stock controlIn the daily struggle manufacturers and distributors face in making sure you have enough product on hand to meet or exceed customer demands, it can be hard to take a step back and look at high-level ways to improve profitability.

Are you in control of your inventory? Or, is your inventory controlling you?

We’ve created these three tips to think about in order to help you take back control of your inventory.

  1. Develop a Stock List

When you manufacture or order products, the goal is to sell them. But, sometimes sales do not meet expectations. They languish in dark corners of the warehouse collecting dust and cobwebs. To separate the salable items from the items to be liquidated, it helps to develop a stock list.

A stock list is a list of products, annual orders, total quantity ordered annually, and the total annual cost of goods sold. When you begin tracking items in this manner, it’s easy to see at a glance what you should keep more of in your warehouse and what should be liquidated. Keeping the cost of goods handy helps you keep in mind the cost of your investment into the items. If you must put the item on a discount, you can easily calculate the discount using the COGS as the bottom line number below which you cannot drop the price.

  1. Liquidate What Isn’t Selling

Unfortunately, inventory rarely increases in value. Most inventory decreases in value, and unsold inventory drains valuable capital from your business. It takes up warehouse space, requires inventorying at certain points in the year, and keeps you from stocking more of what sells.

Each business must set parameters for how long to keep items in stock before liquidating them. Some items may be kept even if they do not sell frequently because a valuable customer orders them or because you are the only company where such an item is available. But, for the most part, anything that’s been sitting around for months or years is ready for liquidation.

Liquidating stock doesn’t necessarily mean a sale. You can:

  1. Transfer items to a holding warehouse until you can figure out how to sell them.
  2. Recycle parts or materials into new products.
  3. Return items to the manufacturer.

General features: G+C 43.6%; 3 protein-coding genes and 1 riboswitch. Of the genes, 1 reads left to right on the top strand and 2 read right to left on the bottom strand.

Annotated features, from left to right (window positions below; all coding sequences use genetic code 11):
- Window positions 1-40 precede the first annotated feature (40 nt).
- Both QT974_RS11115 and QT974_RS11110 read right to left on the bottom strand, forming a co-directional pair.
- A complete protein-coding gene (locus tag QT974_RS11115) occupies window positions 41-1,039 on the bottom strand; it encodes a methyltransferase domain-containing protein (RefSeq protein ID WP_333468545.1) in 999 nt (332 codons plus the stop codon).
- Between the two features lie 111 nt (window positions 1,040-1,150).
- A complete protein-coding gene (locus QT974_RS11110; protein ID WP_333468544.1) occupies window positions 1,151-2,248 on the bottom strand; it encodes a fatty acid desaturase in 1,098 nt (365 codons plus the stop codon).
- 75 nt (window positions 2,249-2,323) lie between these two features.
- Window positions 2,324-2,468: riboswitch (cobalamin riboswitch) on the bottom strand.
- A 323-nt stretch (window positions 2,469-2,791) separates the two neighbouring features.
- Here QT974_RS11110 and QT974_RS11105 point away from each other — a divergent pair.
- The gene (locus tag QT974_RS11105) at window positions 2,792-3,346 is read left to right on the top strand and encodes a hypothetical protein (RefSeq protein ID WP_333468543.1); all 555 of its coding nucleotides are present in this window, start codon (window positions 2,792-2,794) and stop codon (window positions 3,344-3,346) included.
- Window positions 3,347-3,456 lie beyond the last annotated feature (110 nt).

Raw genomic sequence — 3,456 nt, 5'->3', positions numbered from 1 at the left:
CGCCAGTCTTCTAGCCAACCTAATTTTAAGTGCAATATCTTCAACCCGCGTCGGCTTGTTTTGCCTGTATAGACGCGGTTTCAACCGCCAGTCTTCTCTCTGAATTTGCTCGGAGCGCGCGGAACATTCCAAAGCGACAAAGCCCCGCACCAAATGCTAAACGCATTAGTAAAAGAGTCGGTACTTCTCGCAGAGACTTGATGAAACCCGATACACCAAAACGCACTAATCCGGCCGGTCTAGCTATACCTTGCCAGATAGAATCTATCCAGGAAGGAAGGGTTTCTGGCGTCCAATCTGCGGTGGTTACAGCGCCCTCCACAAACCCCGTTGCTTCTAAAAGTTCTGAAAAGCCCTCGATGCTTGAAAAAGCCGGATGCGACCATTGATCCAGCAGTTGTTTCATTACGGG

4. Use unsold goods as a marketing tactic; add them onto other product sales as a free gift with purchase or freebie to please your customers.
  5. Offer your sales team an incentive to sell the backstock.

When all else fails, you have two choices: drop the price to get rid of excess inventory or donate it somewhere. While selling below COGS isn’t ideal, if you must do so in order to get rid of inventory that’s taking up floor space for more profitable goods, it may be the right move. Some specialized materials cannot be donated to a nonprofit, but many industries can find a willing charity to take their backstock. Building materials can be donated to places like Habitat for Humanity; food can be donated to food pantries, and other creative solutions exist for many goods.

  1. Organize Stock According to Frequent Sellers

Once you have a stock list, you can do quite a lot with it. For example, you can use it to reorganize your warehouse so that frequently requested items can be located closer to the shipping center. By relocating popular items closer to the packaging and shipping center, you minimize the time it takes to pick and transport them.

Contact ASI for More Ideas to Improve Inventory Control

If you would like more ideas to improve your inventory management, contact ASI. We can review your processes and offer suggestions for business systems that will help you take back control of your inventory.